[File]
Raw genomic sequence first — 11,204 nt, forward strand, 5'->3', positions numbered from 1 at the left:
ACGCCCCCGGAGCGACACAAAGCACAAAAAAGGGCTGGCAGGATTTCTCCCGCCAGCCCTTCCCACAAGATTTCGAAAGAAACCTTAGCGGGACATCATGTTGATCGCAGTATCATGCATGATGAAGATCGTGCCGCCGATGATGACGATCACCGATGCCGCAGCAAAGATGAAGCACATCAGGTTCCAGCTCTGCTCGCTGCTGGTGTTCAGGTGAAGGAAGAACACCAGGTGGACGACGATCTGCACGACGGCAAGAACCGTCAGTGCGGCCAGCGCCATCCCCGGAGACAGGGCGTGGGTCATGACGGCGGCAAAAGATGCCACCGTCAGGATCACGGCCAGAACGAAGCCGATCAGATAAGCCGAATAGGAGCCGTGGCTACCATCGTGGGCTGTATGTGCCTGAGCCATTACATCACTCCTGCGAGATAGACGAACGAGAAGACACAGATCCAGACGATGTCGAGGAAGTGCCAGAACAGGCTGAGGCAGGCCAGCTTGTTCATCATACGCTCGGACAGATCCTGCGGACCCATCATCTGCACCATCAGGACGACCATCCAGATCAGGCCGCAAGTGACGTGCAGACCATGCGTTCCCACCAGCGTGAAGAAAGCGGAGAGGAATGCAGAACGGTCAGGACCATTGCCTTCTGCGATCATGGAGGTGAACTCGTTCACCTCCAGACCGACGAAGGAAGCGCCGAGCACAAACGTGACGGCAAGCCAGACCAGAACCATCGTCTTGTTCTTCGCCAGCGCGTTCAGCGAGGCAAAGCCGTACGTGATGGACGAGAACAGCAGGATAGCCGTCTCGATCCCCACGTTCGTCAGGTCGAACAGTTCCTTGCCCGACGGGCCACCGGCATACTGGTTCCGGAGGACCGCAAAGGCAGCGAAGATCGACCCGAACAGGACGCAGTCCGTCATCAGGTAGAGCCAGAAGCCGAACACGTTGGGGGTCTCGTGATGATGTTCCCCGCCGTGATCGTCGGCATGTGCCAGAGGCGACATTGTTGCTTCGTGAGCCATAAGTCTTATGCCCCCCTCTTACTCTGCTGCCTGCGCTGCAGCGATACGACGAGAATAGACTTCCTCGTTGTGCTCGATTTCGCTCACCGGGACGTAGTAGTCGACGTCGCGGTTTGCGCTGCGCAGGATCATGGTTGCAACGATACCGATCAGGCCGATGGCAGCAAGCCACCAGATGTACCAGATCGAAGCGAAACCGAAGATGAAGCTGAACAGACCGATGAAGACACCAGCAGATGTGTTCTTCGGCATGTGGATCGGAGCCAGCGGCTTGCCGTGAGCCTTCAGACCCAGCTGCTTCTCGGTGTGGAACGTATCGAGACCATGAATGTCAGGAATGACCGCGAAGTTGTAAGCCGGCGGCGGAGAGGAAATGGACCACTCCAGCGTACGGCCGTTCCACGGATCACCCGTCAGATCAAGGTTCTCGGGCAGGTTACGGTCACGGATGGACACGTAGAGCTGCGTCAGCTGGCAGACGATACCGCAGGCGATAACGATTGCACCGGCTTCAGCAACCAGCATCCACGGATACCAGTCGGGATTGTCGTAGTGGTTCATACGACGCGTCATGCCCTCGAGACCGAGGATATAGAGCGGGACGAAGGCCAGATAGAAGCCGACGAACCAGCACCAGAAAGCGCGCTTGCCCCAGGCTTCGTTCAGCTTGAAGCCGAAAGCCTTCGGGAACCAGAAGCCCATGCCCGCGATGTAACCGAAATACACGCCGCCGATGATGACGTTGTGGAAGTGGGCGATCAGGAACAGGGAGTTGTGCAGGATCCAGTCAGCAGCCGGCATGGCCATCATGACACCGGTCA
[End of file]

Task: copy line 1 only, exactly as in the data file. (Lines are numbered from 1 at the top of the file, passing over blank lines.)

Raw genomic sequence first — 11,204 nt, forward strand, 5'->3', positions numbered from 1 at the left: